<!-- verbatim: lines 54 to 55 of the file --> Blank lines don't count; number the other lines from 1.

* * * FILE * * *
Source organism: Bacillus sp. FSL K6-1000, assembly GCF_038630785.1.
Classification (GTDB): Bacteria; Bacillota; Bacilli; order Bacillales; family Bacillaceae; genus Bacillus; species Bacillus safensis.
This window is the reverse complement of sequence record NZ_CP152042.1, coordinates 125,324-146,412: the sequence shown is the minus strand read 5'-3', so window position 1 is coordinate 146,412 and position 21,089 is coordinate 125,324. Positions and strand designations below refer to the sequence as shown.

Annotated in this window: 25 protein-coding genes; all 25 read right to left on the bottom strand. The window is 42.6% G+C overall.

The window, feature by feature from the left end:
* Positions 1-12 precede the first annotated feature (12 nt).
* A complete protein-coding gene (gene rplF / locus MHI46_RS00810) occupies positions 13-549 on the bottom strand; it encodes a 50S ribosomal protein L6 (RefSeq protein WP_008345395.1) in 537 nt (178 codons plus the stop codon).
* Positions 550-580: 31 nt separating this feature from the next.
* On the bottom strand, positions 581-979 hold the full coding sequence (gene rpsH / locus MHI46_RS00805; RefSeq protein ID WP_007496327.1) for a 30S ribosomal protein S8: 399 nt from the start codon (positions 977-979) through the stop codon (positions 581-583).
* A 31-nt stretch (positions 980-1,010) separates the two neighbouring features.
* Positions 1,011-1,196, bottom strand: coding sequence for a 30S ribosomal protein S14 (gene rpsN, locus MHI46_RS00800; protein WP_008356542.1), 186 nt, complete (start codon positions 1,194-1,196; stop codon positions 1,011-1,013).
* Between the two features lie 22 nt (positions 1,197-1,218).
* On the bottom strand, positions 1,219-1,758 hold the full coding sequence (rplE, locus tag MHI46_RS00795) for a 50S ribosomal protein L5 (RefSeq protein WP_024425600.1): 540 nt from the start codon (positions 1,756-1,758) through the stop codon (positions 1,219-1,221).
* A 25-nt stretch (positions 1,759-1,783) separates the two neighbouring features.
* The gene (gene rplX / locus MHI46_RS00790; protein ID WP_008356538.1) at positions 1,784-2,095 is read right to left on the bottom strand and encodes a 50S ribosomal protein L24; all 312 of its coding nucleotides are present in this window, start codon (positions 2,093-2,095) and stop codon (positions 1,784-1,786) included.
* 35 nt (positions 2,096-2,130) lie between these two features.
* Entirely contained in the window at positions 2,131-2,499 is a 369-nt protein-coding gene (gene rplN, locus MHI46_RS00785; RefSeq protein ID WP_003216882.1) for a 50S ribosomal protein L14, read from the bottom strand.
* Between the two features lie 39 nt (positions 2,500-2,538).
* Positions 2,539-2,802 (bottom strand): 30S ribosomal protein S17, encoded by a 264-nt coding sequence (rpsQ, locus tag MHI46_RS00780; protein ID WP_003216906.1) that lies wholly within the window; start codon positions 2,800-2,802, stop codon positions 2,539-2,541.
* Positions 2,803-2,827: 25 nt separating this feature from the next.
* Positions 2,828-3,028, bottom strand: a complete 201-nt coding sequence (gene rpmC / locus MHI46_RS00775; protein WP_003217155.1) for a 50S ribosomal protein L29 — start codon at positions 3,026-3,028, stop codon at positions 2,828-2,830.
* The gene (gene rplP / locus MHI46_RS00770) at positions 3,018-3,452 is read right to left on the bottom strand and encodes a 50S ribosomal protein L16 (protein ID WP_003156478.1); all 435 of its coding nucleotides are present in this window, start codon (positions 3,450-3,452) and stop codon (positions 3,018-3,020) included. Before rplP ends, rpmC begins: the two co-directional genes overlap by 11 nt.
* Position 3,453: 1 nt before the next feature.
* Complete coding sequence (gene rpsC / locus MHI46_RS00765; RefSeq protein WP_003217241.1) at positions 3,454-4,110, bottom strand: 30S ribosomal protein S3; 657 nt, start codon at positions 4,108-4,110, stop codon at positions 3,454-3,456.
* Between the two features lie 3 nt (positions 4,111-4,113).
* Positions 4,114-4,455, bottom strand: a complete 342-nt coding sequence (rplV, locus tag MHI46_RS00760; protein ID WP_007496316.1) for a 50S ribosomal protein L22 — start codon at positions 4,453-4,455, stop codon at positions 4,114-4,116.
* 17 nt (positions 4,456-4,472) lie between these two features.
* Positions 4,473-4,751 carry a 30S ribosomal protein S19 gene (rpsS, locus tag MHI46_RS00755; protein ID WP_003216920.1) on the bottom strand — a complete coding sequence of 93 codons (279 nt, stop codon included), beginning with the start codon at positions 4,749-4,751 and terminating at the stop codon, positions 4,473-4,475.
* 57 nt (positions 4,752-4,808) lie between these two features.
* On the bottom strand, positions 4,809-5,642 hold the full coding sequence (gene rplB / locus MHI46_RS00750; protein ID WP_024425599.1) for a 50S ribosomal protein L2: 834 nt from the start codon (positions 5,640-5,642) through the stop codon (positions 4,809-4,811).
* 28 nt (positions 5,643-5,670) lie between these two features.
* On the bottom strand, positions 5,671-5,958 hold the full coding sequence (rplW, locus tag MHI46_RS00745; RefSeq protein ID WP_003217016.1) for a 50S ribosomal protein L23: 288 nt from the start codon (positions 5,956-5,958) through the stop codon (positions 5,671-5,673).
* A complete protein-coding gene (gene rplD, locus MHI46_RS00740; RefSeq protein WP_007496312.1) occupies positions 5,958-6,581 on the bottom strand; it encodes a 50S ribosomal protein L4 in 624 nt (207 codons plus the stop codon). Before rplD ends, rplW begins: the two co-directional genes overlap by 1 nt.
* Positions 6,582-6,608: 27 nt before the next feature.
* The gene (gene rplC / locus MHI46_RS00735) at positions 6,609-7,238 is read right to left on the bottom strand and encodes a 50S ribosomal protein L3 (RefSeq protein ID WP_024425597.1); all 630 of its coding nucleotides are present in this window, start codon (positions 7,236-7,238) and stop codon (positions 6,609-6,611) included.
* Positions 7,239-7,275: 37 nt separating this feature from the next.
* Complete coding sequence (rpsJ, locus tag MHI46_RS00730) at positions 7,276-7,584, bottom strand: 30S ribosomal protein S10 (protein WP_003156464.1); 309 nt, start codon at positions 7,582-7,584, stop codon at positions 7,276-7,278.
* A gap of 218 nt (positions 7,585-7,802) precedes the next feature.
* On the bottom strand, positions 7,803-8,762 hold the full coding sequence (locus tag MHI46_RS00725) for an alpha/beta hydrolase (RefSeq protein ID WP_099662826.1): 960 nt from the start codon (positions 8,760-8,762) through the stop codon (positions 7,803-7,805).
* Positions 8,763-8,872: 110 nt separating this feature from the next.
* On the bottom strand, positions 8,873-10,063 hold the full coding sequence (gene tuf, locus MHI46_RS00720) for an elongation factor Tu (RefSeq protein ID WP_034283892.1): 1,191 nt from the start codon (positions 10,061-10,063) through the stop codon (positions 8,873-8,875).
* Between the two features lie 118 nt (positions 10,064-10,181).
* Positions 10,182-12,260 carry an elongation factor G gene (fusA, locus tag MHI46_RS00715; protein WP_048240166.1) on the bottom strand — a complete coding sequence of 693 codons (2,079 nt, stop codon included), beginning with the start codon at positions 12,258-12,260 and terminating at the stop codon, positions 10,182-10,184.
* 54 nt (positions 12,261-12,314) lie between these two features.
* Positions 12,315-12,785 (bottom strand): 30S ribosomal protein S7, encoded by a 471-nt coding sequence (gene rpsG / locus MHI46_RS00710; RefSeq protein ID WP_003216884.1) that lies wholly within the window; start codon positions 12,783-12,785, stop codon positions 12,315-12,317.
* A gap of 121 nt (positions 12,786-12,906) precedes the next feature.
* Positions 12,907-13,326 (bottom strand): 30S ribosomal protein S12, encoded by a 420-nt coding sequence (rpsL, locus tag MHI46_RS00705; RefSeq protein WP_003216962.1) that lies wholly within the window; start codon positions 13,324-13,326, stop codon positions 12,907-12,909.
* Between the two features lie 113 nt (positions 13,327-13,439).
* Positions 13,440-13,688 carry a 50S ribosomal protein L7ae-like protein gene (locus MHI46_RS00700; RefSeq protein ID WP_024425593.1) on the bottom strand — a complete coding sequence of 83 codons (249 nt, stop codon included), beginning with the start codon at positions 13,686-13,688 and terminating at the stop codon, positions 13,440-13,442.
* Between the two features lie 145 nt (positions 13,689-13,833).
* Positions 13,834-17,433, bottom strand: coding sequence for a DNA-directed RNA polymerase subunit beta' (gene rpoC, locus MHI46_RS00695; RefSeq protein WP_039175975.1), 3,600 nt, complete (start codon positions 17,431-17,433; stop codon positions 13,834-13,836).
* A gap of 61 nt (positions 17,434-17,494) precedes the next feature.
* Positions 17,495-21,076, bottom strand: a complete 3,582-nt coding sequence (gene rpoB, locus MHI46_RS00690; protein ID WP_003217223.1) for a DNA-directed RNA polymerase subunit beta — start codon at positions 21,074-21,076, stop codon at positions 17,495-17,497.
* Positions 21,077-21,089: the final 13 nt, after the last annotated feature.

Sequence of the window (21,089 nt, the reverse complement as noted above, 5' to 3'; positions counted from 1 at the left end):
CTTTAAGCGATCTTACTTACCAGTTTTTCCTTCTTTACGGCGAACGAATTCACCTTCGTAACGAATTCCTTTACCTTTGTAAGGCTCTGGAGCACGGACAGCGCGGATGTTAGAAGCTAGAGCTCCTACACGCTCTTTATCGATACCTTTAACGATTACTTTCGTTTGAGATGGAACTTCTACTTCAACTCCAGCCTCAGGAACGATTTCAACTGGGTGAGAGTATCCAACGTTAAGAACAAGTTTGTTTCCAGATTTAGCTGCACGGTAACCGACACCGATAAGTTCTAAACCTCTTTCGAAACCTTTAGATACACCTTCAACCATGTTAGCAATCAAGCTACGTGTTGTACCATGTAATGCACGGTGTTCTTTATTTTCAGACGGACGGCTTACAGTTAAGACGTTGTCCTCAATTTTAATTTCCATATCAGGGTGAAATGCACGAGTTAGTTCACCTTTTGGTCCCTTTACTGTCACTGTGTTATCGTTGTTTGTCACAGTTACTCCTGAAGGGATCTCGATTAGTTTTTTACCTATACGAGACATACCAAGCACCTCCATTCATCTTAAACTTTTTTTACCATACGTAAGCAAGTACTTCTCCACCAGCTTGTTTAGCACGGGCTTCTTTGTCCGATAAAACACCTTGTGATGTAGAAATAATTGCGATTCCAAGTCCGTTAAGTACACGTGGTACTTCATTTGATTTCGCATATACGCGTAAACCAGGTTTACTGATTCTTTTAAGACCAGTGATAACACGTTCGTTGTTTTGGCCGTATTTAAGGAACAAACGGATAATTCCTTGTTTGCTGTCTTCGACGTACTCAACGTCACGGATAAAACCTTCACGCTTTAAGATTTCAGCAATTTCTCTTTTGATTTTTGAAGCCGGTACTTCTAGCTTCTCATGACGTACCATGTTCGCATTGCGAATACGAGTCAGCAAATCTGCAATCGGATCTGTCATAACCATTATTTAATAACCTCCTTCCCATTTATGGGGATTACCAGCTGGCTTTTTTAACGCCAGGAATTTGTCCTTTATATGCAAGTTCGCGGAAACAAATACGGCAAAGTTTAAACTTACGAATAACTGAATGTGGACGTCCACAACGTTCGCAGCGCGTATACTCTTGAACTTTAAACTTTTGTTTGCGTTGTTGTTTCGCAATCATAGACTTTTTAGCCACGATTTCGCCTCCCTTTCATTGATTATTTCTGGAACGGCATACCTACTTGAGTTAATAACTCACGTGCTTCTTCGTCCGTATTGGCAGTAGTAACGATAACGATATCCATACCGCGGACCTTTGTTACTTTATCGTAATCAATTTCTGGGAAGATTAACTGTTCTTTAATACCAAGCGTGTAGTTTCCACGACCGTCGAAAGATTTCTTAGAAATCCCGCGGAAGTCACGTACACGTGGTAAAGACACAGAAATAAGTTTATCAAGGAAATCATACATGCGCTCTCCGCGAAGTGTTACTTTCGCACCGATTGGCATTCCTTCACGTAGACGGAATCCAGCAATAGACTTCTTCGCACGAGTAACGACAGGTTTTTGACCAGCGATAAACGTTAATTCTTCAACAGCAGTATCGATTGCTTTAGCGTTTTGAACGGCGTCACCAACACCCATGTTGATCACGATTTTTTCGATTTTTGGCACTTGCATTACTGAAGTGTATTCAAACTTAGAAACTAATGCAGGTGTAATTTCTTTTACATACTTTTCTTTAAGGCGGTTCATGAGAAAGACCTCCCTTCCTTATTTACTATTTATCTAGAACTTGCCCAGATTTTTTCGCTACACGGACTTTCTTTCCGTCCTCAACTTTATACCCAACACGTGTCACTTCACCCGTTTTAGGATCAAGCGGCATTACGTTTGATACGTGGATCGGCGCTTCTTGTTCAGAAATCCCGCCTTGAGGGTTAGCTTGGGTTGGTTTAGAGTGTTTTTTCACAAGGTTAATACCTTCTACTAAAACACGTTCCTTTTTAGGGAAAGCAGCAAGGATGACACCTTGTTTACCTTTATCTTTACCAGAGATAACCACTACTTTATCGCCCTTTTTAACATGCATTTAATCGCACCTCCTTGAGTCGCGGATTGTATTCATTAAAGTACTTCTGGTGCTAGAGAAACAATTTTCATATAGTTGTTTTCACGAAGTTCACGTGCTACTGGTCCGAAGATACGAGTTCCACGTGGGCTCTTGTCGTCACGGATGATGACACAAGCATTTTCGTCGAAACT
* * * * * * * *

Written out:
* Positions 21,077-21,089: the final 13 nt, after the last annotated feature.

Sequence of the window (21,089 nt, the reverse complement as noted above, 5' to 3'; positions counted from 1 at the left end):